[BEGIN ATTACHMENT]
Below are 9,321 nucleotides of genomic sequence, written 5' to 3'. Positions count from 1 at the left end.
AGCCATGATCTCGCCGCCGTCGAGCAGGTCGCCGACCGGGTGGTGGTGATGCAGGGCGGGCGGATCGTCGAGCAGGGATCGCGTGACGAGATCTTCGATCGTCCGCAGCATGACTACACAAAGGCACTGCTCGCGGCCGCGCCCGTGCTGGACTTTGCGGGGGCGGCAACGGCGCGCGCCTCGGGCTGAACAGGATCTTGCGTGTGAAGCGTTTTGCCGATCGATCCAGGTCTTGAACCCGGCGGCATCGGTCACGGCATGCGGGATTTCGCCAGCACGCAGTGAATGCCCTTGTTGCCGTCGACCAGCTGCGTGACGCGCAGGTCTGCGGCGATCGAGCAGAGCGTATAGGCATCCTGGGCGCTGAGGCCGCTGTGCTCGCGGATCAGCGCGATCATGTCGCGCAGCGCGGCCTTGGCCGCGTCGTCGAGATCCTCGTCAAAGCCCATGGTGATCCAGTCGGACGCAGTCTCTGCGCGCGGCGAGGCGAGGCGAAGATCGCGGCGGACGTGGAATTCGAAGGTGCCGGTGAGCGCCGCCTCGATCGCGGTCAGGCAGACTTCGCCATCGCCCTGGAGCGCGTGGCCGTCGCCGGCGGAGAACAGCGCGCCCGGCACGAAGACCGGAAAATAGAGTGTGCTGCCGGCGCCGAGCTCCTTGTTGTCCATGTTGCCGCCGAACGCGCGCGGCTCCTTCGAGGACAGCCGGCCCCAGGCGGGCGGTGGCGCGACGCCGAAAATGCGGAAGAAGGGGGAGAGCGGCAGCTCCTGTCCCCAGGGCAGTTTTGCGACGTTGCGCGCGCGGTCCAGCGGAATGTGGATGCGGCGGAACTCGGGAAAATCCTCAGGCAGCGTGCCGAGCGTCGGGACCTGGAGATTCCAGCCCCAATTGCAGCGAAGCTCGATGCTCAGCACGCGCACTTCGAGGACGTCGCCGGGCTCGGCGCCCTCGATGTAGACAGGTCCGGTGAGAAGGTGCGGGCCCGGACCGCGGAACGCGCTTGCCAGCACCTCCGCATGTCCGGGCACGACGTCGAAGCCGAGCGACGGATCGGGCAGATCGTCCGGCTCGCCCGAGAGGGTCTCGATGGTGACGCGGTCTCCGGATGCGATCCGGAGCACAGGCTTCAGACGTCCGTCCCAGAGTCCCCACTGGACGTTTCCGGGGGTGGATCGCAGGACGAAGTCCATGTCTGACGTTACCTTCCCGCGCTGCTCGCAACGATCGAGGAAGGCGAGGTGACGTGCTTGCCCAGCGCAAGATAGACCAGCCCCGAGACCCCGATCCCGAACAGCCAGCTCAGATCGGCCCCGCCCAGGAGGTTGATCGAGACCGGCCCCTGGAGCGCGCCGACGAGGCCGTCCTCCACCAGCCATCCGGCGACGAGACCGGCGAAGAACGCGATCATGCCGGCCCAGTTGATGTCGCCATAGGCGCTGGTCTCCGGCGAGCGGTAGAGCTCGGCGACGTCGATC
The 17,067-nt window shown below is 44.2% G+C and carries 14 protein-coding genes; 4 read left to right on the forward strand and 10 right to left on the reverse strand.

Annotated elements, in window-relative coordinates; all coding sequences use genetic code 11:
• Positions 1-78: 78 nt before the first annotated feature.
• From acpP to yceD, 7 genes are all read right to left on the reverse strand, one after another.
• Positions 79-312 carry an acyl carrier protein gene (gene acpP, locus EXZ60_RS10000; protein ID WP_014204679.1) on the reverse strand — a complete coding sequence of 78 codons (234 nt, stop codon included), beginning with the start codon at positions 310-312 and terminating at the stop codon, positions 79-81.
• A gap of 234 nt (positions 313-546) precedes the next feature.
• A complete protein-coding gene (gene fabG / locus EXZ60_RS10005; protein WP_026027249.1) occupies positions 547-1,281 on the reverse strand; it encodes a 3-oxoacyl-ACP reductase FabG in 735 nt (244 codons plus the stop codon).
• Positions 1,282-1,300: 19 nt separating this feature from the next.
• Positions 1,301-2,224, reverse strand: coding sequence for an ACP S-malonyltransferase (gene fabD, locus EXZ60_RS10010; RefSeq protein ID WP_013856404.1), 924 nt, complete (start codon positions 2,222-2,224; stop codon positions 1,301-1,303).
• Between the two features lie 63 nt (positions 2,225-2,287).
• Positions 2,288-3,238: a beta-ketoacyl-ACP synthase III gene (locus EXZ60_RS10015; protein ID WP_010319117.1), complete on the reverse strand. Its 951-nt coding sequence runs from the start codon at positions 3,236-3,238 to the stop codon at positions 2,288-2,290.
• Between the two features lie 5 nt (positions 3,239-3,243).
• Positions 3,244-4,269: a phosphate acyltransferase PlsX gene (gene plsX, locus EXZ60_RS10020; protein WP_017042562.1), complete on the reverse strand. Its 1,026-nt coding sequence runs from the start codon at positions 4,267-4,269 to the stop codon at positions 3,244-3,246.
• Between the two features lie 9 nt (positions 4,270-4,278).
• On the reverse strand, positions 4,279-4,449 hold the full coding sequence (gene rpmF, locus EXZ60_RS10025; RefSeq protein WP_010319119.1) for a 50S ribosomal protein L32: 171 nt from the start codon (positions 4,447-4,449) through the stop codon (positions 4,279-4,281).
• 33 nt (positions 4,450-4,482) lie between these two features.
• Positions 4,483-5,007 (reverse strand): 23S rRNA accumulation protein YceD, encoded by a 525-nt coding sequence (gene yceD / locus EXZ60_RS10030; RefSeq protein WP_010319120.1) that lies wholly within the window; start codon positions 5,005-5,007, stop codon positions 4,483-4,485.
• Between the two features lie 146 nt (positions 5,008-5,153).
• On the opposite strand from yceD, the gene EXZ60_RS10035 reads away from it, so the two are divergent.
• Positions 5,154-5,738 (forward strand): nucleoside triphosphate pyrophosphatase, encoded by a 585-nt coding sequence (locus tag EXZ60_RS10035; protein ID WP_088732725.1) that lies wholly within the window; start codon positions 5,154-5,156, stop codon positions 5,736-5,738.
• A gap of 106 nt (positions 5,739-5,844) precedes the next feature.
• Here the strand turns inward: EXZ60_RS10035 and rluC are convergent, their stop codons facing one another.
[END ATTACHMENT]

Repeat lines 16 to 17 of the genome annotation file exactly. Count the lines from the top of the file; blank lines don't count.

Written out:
• Between the two features lie 9 nt (positions 4,270-4,278).
• On the reverse strand, positions 4,279-4,449 hold the full coding sequence (gene rpmF, locus EXZ60_RS10025; RefSeq protein WP_010319119.1) for a 50S ribosomal protein L32: 171 nt from the start codon (positions 4,447-4,449) through the stop codon (positions 4,279-4,281).